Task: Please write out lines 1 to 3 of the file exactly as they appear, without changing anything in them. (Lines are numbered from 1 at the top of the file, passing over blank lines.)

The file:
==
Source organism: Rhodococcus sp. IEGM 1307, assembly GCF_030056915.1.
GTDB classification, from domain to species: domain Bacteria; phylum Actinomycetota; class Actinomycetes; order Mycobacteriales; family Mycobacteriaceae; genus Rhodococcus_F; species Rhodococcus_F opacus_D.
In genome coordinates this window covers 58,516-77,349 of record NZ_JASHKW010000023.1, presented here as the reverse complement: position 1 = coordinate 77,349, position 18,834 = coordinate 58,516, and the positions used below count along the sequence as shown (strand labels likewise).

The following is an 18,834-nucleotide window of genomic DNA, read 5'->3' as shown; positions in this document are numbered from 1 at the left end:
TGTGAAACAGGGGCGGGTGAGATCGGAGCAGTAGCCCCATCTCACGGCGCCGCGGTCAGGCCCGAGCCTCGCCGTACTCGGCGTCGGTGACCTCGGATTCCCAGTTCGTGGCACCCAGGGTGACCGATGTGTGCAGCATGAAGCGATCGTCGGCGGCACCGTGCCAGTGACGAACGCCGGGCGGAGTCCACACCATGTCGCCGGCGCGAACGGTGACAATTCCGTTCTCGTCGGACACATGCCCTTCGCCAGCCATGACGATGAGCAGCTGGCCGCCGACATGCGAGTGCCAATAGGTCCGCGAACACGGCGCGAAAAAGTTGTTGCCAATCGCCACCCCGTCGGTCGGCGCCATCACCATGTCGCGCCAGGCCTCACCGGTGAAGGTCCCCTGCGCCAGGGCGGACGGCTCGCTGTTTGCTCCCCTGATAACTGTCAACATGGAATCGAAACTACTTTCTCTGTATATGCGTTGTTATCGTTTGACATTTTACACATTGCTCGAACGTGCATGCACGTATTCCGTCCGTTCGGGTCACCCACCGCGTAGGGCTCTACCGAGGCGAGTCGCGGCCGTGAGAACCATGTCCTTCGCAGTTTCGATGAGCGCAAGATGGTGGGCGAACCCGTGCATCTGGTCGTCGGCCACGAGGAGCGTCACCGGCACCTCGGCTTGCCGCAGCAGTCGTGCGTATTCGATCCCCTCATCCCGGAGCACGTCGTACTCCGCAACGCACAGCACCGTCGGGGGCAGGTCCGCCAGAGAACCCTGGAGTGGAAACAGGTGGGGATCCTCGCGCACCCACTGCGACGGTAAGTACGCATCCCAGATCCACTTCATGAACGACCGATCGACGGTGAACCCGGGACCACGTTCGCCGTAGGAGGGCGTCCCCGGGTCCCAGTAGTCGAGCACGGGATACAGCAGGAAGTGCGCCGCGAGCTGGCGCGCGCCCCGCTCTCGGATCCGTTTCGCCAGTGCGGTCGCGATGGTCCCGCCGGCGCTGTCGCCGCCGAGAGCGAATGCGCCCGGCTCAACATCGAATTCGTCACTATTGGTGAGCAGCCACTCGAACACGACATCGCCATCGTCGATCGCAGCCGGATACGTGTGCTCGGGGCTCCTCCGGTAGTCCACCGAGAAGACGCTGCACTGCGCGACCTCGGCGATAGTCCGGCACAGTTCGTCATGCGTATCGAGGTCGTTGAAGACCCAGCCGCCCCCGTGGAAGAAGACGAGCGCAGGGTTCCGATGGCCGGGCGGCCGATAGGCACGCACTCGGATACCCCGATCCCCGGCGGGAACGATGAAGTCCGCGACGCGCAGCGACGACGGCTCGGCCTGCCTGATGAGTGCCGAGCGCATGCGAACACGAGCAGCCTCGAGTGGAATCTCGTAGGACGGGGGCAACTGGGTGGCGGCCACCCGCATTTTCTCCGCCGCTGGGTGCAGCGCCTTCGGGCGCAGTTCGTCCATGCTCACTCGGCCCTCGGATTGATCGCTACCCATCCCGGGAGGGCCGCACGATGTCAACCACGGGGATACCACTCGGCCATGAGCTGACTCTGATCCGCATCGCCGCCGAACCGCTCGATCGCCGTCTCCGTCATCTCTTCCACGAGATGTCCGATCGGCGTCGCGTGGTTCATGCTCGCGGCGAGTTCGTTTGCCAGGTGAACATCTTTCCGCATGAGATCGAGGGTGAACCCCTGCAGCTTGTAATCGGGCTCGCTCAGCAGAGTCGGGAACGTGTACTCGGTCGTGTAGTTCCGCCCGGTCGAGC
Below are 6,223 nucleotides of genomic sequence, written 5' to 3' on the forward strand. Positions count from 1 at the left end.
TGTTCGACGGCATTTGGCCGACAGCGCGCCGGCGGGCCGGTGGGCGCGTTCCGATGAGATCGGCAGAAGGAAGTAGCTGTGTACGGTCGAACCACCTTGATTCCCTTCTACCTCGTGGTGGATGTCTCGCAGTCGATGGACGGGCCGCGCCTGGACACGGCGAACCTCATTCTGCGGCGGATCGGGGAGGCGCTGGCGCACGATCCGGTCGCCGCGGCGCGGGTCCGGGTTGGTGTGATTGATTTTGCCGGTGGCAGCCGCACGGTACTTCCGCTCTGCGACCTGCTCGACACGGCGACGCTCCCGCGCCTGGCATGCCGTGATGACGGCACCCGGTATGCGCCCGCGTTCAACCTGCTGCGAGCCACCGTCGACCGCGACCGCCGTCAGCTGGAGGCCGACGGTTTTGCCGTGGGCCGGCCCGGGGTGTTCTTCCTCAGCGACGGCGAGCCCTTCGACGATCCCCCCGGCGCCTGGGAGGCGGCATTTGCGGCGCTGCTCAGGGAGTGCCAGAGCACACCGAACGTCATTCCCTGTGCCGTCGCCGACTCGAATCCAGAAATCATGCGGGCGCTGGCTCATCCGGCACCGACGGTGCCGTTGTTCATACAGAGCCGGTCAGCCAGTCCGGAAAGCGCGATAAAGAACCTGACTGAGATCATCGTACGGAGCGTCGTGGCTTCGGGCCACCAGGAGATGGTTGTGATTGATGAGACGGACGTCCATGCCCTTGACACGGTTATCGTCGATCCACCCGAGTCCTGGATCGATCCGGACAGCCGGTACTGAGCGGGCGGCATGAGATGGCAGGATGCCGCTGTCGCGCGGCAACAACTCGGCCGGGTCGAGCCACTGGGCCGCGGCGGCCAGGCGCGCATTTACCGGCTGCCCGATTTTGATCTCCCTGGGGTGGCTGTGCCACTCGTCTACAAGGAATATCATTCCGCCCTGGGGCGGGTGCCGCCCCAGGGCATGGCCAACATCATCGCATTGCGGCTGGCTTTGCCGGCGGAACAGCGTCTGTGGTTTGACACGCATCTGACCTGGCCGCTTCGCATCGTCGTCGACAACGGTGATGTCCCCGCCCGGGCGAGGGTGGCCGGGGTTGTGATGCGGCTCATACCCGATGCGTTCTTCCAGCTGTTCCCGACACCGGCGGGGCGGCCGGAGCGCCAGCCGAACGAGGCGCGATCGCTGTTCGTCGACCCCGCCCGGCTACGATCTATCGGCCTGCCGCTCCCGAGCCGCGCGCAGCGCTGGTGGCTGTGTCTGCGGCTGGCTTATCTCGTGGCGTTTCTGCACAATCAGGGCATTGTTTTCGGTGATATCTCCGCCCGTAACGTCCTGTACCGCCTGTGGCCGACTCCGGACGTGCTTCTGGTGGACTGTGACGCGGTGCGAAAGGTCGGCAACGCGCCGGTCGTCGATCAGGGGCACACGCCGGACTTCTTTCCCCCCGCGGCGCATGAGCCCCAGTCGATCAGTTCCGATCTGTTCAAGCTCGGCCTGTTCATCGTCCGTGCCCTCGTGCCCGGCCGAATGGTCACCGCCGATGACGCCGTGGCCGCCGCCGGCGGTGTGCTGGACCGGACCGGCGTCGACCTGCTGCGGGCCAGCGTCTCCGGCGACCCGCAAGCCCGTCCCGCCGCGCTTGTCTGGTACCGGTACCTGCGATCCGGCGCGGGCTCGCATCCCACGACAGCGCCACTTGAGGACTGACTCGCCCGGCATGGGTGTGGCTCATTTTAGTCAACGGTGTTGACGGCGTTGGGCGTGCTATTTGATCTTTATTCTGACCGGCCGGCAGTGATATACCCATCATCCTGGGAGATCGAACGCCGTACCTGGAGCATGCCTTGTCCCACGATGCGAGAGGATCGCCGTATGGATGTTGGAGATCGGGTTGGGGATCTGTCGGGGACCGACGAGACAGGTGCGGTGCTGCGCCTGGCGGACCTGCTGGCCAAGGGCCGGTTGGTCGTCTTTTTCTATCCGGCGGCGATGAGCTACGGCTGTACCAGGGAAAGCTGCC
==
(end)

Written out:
Source organism: Rhodococcus sp. IEGM 1307, assembly GCF_030056915.1.
GTDB classification, from domain to species: domain Bacteria; phylum Actinomycetota; class Actinomycetes; order Mycobacteriales; family Mycobacteriaceae; genus Rhodococcus_F; species Rhodococcus_F opacus_D.
In genome coordinates this window covers 58,516-77,349 of record NZ_JASHKW010000023.1, presented here as the reverse complement: position 1 = coordinate 77,349, position 18,834 = coordinate 58,516, and the positions used below count along the sequence as shown (strand labels likewise).